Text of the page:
OPINION BY BECK, J.:
¶ 1 Father appeals the termination of his parental rights, contending that termination does not best serve the needs and welfare of the child and that petitioners/appellees lacked standing to bring the termination petition. We affirm.
¶ 2 The child C.M.S. was born on June 4, 2001 to a twenty-four year old Mother and a thirty-five year old Father, who never married, nor lived together. During her pregnancy, Mother began arranging for her child's adoption, without Father's knowledge or consent. After the birth, Father visited Mother and child one time in the hospital. Immediately after her release from the hospital, three days after the child was born, Mother executed a consent for adoption and placed the child in the care of Carol Starr. Ms. Starr, who was acting as an intermediary for the adoption, then placed the child with petitioners/appellees T.S. and R.S. Ms. Starr was the wife of Mother's pastor, aunt of R.S., and an employee of the attorney handling the adoption. T.S. and R.S. have cared for the child in their home from the time she was a few days old, up to the present.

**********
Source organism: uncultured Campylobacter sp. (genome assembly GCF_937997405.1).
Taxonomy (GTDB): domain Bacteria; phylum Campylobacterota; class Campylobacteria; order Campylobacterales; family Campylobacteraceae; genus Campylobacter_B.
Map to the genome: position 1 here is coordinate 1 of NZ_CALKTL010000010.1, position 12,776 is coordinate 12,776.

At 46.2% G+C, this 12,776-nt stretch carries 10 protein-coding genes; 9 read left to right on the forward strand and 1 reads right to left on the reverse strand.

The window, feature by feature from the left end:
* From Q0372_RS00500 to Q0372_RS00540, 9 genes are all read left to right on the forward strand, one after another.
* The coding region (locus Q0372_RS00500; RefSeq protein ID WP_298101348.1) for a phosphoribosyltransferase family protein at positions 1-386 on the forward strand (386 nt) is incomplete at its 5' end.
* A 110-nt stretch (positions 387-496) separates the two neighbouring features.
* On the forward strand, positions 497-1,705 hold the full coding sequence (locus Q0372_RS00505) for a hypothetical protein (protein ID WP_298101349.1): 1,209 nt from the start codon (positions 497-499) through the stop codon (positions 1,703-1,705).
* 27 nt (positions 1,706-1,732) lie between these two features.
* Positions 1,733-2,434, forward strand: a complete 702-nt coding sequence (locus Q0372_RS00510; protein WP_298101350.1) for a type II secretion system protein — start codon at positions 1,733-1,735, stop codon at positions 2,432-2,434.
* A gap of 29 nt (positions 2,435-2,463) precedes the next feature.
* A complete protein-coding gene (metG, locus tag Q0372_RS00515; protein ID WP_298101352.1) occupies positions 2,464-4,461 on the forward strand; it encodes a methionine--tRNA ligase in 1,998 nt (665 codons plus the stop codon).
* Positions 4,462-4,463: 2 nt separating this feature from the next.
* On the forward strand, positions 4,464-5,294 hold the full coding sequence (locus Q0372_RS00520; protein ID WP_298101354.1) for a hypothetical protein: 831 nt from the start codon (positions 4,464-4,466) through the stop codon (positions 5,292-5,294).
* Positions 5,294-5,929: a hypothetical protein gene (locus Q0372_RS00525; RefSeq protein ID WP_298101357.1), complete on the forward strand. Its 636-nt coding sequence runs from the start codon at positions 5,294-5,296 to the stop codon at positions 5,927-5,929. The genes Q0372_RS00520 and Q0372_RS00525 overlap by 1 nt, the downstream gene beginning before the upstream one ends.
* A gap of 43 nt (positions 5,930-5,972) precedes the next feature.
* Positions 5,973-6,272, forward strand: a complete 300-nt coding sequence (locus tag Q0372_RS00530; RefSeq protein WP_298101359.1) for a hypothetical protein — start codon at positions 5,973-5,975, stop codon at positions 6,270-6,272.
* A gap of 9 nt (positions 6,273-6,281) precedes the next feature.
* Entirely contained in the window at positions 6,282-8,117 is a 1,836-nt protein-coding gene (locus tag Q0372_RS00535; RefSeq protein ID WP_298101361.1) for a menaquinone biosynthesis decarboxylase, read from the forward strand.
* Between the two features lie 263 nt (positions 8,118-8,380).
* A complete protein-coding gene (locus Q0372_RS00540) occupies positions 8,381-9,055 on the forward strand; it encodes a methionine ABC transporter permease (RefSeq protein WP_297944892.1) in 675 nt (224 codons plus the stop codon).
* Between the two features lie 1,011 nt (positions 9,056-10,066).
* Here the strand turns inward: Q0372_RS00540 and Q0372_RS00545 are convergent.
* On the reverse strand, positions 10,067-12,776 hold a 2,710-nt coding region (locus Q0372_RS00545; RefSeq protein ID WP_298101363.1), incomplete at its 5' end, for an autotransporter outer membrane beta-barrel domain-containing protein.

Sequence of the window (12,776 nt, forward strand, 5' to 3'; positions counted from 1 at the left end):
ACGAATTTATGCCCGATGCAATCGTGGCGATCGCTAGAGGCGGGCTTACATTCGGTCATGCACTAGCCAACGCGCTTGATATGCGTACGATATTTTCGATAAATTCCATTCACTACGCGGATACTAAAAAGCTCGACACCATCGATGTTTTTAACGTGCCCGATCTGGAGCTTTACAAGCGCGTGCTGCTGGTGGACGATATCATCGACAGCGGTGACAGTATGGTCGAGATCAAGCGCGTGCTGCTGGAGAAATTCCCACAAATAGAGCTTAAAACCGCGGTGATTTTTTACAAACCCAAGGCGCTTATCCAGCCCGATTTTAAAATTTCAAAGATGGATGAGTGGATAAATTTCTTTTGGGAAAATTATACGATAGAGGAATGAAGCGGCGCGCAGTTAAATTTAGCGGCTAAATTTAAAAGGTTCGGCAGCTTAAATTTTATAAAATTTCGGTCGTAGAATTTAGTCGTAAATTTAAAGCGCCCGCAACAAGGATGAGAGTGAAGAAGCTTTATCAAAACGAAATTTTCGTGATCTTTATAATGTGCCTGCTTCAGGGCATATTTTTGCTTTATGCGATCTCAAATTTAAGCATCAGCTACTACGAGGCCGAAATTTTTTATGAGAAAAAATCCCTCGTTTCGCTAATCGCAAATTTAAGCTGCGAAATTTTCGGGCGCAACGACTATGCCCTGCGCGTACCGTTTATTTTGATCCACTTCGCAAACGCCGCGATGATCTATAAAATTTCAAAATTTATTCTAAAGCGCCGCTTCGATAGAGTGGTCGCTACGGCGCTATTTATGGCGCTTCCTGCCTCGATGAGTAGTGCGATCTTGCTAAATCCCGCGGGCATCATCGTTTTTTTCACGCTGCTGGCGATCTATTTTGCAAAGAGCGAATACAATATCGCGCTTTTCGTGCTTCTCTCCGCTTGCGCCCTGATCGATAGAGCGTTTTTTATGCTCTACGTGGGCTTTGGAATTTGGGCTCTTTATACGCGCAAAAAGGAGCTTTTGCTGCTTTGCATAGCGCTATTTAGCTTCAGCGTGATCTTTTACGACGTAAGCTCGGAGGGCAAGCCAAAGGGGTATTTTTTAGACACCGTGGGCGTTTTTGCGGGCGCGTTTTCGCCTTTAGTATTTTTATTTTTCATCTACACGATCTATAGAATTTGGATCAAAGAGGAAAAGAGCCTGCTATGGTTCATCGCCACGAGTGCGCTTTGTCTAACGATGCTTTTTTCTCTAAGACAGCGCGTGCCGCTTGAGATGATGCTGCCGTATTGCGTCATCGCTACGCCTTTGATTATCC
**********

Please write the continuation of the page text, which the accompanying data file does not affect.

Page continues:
¶ 3 On May 22, 2002, T.S. and R.S. petitioned for involuntary termination of Father's parental rights.
¶ 4 Nonetheless, the panel remanded to the trial court to address the effect of termination of Father's parental rights on the "developmental, physical and emotional needs and welfare of [the] Child," pursuant to section 2511(b).
¶ 5 Father appeals, raising two questions for review. First, Father contends that the trial court abused its discretion in determining that termination of his parental rights best served the needs and welfare of the child. Second, Father contends that the trial court abused its discretion in denying his motion to dismiss the termination petition based on lack of petitioners'/appellees' standing.
¶ 6 We first address Father's contention that the evidence did not clearly and convincingly show that termination of his parental rights best served the needs and welfare of the child. In an appeal from an order terminating parental rights our scope of review is broad and comprehensive, but our standard is narrow. We consider all the evidence, along with the legal and factual findings of the trial court. In re M.G., 855 A.2d 68, 73 (Pa.Super.2004). However, we reverse only if we find an abuse of discretion, an error of law, or insufficient evidentiary support. In re C.S., 761 A.2d 1197, 1199 (Pa.Super.2000) (en banc). With respect to evidentiary support, we determine only whether the trial court's findings are supported by competent evidence. In re S.H., 2005 PA Super 260, 879 A.2d 802. We accord the hearing judge's decision the same deference that we would give to a jury verdict. C.S., 761 A.2d at 1199.